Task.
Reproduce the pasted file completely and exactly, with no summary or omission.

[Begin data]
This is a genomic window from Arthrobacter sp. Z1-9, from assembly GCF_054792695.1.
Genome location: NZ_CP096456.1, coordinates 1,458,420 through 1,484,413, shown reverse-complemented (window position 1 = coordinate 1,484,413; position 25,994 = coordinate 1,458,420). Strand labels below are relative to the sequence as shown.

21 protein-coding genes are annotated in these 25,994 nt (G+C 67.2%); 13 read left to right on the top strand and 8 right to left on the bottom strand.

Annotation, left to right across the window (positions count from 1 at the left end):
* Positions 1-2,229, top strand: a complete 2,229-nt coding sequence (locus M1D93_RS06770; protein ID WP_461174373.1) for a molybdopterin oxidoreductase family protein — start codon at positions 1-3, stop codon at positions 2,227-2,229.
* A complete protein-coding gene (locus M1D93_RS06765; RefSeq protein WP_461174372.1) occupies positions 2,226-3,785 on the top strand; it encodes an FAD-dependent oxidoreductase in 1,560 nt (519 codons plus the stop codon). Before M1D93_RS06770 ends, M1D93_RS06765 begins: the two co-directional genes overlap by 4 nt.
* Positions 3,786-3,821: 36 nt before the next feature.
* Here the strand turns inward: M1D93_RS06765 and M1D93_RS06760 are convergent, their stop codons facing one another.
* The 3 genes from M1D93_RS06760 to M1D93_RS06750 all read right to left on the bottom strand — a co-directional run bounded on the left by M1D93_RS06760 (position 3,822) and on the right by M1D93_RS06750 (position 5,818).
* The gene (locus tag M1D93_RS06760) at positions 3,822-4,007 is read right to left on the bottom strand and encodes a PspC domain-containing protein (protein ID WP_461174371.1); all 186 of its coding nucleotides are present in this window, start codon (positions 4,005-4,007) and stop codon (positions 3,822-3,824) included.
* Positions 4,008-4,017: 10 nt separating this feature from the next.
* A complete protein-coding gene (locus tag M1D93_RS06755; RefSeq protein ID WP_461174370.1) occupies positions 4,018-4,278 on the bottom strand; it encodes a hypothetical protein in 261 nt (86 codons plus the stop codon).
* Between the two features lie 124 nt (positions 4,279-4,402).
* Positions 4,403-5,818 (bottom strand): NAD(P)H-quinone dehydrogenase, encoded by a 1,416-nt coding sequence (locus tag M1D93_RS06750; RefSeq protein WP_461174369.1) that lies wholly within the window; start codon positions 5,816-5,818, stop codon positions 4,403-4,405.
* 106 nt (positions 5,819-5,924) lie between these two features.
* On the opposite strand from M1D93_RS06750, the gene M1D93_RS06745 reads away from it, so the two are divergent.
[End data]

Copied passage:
This is a genomic window from Arthrobacter sp. Z1-9, from assembly GCF_054792695.1.
Genome location: NZ_CP096456.1, coordinates 1,458,420 through 1,484,413, shown reverse-complemented (window position 1 = coordinate 1,484,413; position 25,994 = coordinate 1,458,420). Strand labels below are relative to the sequence as shown.

21 protein-coding genes are annotated in these 25,994 nt (G+C 67.2%); 13 read left to right on the top strand and 8 right to left on the bottom strand.

Annotation, left to right across the window (positions count from 1 at the left end):
* Positions 1-2,229, top strand: a complete 2,229-nt coding sequence (locus M1D93_RS06770; protein ID WP_461174373.1) for a molybdopterin oxidoreductase family protein — start codon at positions 1-3, stop codon at positions 2,227-2,229.
* A complete protein-coding gene (locus M1D93_RS06765; RefSeq protein WP_461174372.1) occupies positions 2,226-3,785 on the top strand; it encodes an FAD-dependent oxidoreductase in 1,560 nt (519 codons plus the stop codon). Before M1D93_RS06770 ends, M1D93_RS06765 begins: the two co-directional genes overlap by 4 nt.
* Positions 3,786-3,821: 36 nt before the next feature.
* Here the strand turns inward: M1D93_RS06765 and M1D93_RS06760 are convergent, their stop codons facing one another.
* The 3 genes from M1D93_RS06760 to M1D93_RS06750 all read right to left on the bottom strand — a co-directional run bounded on the left by M1D93_RS06760 (position 3,822) and on the right by M1D93_RS06750 (position 5,818).
* The gene (locus tag M1D93_RS06760) at positions 3,822-4,007 is read right to left on the bottom strand and encodes a PspC domain-containing protein (protein ID WP_461174371.1); all 186 of its coding nucleotides are present in this window, start codon (positions 4,005-4,007) and stop codon (positions 3,822-3,824) included.
* Positions 4,008-4,017: 10 nt separating this feature from the next.
* A complete protein-coding gene (locus tag M1D93_RS06755; RefSeq protein ID WP_461174370.1) occupies positions 4,018-4,278 on the bottom strand; it encodes a hypothetical protein in 261 nt (86 codons plus the stop codon).
* Between the two features lie 124 nt (positions 4,279-4,402).
* Positions 4,403-5,818 (bottom strand): NAD(P)H-quinone dehydrogenase, encoded by a 1,416-nt coding sequence (locus tag M1D93_RS06750; RefSeq protein WP_461174369.1) that lies wholly within the window; start codon positions 5,816-5,818, stop codon positions 4,403-4,405.
* 106 nt (positions 5,819-5,924) lie between these two features.
* On the opposite strand from M1D93_RS06750, the gene M1D93_RS06745 reads away from it, so the two are divergent.